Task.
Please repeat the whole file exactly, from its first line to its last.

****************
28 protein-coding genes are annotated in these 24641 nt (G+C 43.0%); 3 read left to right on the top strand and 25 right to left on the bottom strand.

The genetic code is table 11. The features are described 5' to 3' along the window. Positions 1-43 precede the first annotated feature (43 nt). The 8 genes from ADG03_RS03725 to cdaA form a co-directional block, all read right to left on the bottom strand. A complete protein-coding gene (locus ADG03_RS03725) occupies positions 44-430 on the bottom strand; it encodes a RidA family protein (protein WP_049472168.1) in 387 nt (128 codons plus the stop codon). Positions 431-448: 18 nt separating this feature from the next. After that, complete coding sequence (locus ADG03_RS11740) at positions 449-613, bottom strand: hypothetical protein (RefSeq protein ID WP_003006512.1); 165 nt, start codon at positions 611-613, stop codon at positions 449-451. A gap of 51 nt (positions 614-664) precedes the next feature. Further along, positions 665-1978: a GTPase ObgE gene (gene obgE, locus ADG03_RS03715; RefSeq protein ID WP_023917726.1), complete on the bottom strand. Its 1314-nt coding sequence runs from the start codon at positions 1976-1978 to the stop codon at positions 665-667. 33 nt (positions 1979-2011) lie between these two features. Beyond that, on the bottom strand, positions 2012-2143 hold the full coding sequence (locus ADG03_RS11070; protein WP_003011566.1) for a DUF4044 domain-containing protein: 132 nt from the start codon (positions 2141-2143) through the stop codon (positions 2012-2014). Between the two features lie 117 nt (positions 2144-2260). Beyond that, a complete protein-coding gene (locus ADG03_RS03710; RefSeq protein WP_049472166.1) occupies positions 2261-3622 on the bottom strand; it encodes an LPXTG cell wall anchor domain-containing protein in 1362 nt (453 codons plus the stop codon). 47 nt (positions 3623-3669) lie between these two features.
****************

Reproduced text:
28 protein-coding genes are annotated in these 24641 nt (G+C 43.0%); 3 read left to right on the top strand and 25 right to left on the bottom strand.

The genetic code is table 11. The features are described 5' to 3' along the window. Positions 1-43 precede the first annotated feature (43 nt). The 8 genes from ADG03_RS03725 to cdaA form a co-directional block, all read right to left on the bottom strand. A complete protein-coding gene (locus ADG03_RS03725) occupies positions 44-430 on the bottom strand; it encodes a RidA family protein (protein WP_049472168.1) in 387 nt (128 codons plus the stop codon). Positions 431-448: 18 nt separating this feature from the next. After that, complete coding sequence (locus ADG03_RS11740) at positions 449-613, bottom strand: hypothetical protein (RefSeq protein ID WP_003006512.1); 165 nt, start codon at positions 611-613, stop codon at positions 449-451. A gap of 51 nt (positions 614-664) precedes the next feature. Further along, positions 665-1978: a GTPase ObgE gene (gene obgE, locus ADG03_RS03715; RefSeq protein ID WP_023917726.1), complete on the bottom strand. Its 1314-nt coding sequence runs from the start codon at positions 1976-1978 to the stop codon at positions 665-667. 33 nt (positions 1979-2011) lie between these two features. Beyond that, on the bottom strand, positions 2012-2143 hold the full coding sequence (locus ADG03_RS11070; protein WP_003011566.1) for a DUF4044 domain-containing protein: 132 nt from the start codon (positions 2141-2143) through the stop codon (positions 2012-2014). Between the two features lie 117 nt (positions 2144-2260). Beyond that, a complete protein-coding gene (locus ADG03_RS03710; RefSeq protein WP_049472166.1) occupies positions 2261-3622 on the bottom strand; it encodes an LPXTG cell wall anchor domain-containing protein in 1362 nt (453 codons plus the stop codon). 47 nt (positions 3623-3669) lie between these two features.